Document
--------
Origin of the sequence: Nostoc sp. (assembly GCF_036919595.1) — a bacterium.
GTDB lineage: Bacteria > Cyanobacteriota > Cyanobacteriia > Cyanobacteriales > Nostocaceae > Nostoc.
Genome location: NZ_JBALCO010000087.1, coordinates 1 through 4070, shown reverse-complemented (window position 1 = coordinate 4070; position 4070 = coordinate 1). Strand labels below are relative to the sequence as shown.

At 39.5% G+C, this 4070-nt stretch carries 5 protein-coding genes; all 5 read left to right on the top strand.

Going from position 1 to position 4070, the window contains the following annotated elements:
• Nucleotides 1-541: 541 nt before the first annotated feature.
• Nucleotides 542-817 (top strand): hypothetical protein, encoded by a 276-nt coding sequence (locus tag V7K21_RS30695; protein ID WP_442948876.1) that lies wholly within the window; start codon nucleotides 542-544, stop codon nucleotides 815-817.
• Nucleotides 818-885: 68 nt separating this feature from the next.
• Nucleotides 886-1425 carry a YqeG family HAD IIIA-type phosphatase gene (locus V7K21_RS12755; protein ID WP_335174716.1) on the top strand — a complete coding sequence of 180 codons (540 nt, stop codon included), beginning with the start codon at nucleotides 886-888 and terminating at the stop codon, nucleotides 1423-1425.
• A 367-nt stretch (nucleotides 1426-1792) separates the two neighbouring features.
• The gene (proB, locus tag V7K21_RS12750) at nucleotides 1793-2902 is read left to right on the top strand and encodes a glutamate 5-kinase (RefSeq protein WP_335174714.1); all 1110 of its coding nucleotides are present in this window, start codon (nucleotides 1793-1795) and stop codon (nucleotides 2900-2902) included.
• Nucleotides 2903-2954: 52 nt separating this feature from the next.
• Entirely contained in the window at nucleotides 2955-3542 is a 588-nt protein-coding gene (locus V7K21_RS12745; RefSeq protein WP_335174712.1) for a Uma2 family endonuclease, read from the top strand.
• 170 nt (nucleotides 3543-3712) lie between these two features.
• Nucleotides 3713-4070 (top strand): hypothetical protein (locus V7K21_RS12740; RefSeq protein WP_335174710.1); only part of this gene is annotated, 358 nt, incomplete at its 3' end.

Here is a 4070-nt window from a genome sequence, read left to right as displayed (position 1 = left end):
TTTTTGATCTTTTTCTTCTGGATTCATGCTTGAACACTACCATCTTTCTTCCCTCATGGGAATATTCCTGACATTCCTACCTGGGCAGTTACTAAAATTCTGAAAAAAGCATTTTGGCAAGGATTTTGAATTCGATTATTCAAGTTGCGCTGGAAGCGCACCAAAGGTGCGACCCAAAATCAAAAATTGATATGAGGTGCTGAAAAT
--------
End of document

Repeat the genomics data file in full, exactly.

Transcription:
Origin of the sequence: Nostoc sp. (assembly GCF_036919595.1) — a bacterium.
GTDB lineage: Bacteria > Cyanobacteriota > Cyanobacteriia > Cyanobacteriales > Nostocaceae > Nostoc.
Genome location: NZ_JBALCO010000087.1, coordinates 1 through 4070, shown reverse-complemented (window position 1 = coordinate 4070; position 4070 = coordinate 1). Strand labels below are relative to the sequence as shown.

At 39.5% G+C, this 4070-nt stretch carries 5 protein-coding genes; all 5 read left to right on the top strand.

Going from position 1 to position 4070, the window contains the following annotated elements:
• Nucleotides 1-541: 541 nt before the first annotated feature.
• Nucleotides 542-817 (top strand): hypothetical protein, encoded by a 276-nt coding sequence (locus tag V7K21_RS30695; protein ID WP_442948876.1) that lies wholly within the window; start codon nucleotides 542-544, stop codon nucleotides 815-817.
• Nucleotides 818-885: 68 nt separating this feature from the next.
• Nucleotides 886-1425 carry a YqeG family HAD IIIA-type phosphatase gene (locus V7K21_RS12755; protein ID WP_335174716.1) on the top strand — a complete coding sequence of 180 codons (540 nt, stop codon included), beginning with the start codon at nucleotides 886-888 and terminating at the stop codon, nucleotides 1423-1425.
• A 367-nt stretch (nucleotides 1426-1792) separates the two neighbouring features.
• The gene (proB, locus tag V7K21_RS12750) at nucleotides 1793-2902 is read left to right on the top strand and encodes a glutamate 5-kinase (RefSeq protein WP_335174714.1); all 1110 of its coding nucleotides are present in this window, start codon (nucleotides 1793-1795) and stop codon (nucleotides 2900-2902) included.
• Nucleotides 2903-2954: 52 nt separating this feature from the next.
• Entirely contained in the window at nucleotides 2955-3542 is a 588-nt protein-coding gene (locus V7K21_RS12745; RefSeq protein WP_335174712.1) for a Uma2 family endonuclease, read from the top strand.
• 170 nt (nucleotides 3543-3712) lie between these two features.
• Nucleotides 3713-4070 (top strand): hypothetical protein (locus V7K21_RS12740; RefSeq protein WP_335174710.1); only part of this gene is annotated, 358 nt, incomplete at its 3' end.

Here is a 4070-nt window from a genome sequence, read left to right as displayed (position 1 = left end):
TTTTTGATCTTTTTCTTCTGGATTCATGCTTGAACACTACCATCTTTCTTCCCTCATGGGAATATTCCTGACATTCCTACCTGGGCAGTTACTAAAATTCTGAAAAAAGCATTTTGGCAAGGATTTTGAATTCGATTATTCAAGTTGCGCTGGAAGCGCACCAAAGGTGCGACCCAAAATCAAAAATTGATATGAGGTGCTGAAAAT